Friday, 6 March 2015

Catching up


Continuing work on “The Book” (actually a writing project involving several different titles), combined with a recent holiday, has resulted in a more than usually lengthy delay since my last post here.

There is quite a backlog of topics on which I could write, but still being very short of time, I will just make a few passing comments on some topical issues.

The government, and their various opponents, are now in full election mode, with only three weeks left before parliament is dissolved, when the so-called ‘short’ campaign (a full five weeks of it) commences. There is clearly going to be quite a bit of unfinished business left over, the ultimate fate of which is going to depend on the outcome of the election.

Rather surprisingly, Eric Pickles’ current PPS threw doubt the other day on the government’s intention to go ahead with their previously enthusiastic proposal to make permanent those permitted development rights that are currently due to expire on 30 May 2016. These comprise the authorisation of larger domestic extensions and the residential conversion of offices that fall within Use Class B1(a). So even if we get a Conservative, or Conservative-led, government after 7 May, it seems there is now some doubt as to whether these temporary permitted development rights will be extended to 30 May 2019, as the government had proposed, and then perhaps be made permanent.

Despite ministerial harrumphing (and Uncle Eric is very good at doing that, if nothing else), relaxation of the restriction on short-term lets in Greater London still remains in doubt. The Bill on which this depends (which is expected to become the Deregulation Act 2015), having proceeded at a snail’s pace through the House of Lords, had its Third Reading there on 4 March and now awaits what our parliamentarians delight in calling “Ping-pong” (consideration of Lords’ amendments by the Commons, return of any rejected amendments to the Lords for further consideration, and so on – hence the name), which is due on 10 March.

Royal Assent should follow quite quickly after that, possibly even the very next day (11 March) but the new Act will not actually amend the 1973 Act, which prohibits short-term lets in Greater London; it will simply give the Secretary of State power to make a statutory instrument amending or modifying that prohibition. Up to yesterday, I had been under the impression that there is no longer enough time left in which to lay such subordinate legislation before parliament in this session, but I see that the Civil Enforcement of Parking Contraventions (England) General (Amendment) Regulations 2015 were made yesterday, laid before Parliament today (just 25 days before parliament is dissolved), and will come into force on 6 April, i.e. in one calendar month from now.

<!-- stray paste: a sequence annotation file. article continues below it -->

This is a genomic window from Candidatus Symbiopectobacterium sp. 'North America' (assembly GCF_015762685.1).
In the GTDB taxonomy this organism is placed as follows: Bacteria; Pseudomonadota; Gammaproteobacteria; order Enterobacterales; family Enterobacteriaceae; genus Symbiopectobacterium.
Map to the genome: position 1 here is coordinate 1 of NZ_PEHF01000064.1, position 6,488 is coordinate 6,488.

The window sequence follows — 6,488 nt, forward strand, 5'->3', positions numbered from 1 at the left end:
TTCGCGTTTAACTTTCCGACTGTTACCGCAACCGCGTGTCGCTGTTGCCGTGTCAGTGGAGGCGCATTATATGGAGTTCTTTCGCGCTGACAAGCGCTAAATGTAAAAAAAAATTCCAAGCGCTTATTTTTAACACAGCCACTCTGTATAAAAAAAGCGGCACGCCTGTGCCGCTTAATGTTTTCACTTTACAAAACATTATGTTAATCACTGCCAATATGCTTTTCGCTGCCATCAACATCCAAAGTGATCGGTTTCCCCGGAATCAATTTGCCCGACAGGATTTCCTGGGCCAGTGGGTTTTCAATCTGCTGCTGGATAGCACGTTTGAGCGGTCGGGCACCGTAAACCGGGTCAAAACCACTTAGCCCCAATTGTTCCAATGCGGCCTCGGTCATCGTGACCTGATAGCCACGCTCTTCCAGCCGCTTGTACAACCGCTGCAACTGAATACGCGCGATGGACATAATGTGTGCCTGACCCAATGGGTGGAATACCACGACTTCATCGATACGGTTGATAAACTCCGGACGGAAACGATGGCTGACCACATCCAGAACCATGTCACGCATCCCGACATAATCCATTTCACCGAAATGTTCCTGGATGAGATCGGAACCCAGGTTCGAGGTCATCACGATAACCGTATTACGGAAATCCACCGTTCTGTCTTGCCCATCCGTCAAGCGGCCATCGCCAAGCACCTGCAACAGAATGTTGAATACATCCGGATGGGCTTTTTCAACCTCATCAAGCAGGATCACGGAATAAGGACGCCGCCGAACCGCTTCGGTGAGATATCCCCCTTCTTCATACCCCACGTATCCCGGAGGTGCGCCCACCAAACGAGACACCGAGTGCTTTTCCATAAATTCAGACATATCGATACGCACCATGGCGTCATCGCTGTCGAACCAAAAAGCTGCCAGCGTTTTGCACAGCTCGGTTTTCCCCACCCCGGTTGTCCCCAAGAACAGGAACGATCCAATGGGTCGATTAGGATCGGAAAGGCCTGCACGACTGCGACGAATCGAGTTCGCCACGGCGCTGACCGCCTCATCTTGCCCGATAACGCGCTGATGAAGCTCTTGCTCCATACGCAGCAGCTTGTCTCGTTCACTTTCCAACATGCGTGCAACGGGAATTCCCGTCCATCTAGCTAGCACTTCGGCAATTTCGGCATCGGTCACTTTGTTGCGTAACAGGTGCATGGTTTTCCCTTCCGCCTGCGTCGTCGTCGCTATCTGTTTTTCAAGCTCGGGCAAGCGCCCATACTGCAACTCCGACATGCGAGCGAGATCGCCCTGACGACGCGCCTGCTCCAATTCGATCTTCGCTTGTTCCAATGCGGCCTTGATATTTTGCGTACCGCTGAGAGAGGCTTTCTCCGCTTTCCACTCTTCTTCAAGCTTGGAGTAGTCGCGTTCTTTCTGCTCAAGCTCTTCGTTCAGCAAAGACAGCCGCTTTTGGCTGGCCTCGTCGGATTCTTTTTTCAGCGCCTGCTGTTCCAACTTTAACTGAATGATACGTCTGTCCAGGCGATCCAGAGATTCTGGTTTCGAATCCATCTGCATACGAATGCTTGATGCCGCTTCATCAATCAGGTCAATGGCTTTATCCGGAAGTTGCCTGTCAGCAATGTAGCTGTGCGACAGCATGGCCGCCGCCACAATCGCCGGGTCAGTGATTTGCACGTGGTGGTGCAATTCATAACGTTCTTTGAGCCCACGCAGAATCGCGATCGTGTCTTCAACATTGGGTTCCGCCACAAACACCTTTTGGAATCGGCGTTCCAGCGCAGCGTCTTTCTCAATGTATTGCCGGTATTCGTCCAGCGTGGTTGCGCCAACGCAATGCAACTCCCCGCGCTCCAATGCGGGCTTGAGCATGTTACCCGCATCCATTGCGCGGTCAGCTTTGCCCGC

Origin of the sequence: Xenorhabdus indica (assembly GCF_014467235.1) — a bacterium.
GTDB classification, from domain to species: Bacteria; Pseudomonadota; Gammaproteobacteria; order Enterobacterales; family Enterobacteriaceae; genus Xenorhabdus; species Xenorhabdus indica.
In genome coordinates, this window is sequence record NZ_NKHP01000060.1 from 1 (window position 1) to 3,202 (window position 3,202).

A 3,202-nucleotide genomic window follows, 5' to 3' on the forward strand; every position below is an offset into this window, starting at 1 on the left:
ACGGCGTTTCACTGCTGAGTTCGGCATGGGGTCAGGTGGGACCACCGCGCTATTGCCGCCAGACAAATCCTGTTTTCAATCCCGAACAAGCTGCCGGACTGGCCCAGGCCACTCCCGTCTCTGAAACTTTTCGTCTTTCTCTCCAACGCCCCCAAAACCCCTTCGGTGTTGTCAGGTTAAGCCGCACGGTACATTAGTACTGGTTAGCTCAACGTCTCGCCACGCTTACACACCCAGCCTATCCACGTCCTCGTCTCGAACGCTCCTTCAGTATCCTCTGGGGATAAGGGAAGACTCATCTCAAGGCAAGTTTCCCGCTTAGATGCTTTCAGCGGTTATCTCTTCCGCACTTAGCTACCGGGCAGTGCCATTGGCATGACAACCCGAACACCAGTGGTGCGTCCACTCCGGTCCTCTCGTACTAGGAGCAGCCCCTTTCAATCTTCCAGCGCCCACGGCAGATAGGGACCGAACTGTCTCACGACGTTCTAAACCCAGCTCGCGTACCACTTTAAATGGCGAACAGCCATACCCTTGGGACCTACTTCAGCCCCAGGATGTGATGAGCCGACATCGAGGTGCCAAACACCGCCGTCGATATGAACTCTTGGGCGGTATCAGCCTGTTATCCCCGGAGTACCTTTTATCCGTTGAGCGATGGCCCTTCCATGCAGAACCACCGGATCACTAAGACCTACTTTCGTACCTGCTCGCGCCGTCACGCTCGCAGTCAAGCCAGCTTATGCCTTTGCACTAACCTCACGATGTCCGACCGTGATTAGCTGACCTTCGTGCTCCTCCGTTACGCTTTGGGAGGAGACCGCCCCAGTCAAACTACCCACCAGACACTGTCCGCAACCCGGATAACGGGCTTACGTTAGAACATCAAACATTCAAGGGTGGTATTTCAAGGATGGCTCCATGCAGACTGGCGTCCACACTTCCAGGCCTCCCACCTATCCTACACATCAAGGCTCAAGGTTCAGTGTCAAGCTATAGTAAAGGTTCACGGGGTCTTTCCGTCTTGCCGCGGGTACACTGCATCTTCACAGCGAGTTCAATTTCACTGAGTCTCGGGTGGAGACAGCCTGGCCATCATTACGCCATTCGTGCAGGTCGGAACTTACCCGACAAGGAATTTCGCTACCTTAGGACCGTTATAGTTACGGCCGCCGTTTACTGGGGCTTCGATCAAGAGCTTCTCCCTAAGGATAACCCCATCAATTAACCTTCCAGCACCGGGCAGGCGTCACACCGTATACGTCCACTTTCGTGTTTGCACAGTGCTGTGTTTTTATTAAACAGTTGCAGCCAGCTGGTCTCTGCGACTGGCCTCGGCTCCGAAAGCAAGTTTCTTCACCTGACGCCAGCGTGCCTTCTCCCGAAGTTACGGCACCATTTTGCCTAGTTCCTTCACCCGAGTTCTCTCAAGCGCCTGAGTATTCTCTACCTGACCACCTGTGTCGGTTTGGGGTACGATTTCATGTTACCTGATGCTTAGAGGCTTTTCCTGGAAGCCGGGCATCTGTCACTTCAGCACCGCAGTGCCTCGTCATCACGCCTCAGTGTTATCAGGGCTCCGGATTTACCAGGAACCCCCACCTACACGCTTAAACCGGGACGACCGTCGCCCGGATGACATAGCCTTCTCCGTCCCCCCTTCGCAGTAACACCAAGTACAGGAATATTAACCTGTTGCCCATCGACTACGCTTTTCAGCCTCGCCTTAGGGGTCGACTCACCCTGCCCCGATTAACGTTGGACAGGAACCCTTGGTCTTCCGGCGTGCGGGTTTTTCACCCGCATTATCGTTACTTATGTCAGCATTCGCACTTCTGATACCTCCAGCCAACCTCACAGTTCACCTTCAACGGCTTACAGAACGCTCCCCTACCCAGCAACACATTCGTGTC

If the Deregulation Act receives Royal Assent next week, on the day after a very quick consideration of Lords amendments, we already know that the relevant section will come in to force immediately on the passing of the Act; so could Uncle Eric make the requisite Order on 12 March, lay it before parliament on 13 March and bring it into force on 13 April? That would allow no more than 18 days for theoretical consideration of this statutory instrument before the dissolution of parliament. I don’t have access to a copy of Erskine May, so I don’t know whether this is procedurally permissible or not. Perhaps the Opposition could put a spanner in the works by proposing a negative resolution in that event.

However, if I was right in my previous assumption that by the time the Deregulation Bill receives Royal Assent it will then be too late to lay fresh subordinate legislation before parliament, or if it can be de-railed by the tabling of a negative resolution, then it will be entirely dependent on the view on this issue that is adopted by the ministers who are in office after 7 May as to whether this ever comes forward. Ministers have not in any event said that they will wholly revoke the restriction on short-term lets in Greater London, and so any amending order that may be made could be quite limited in its effect, and be hedged around with various ifs and buts.

© MARTIN H GOODALL

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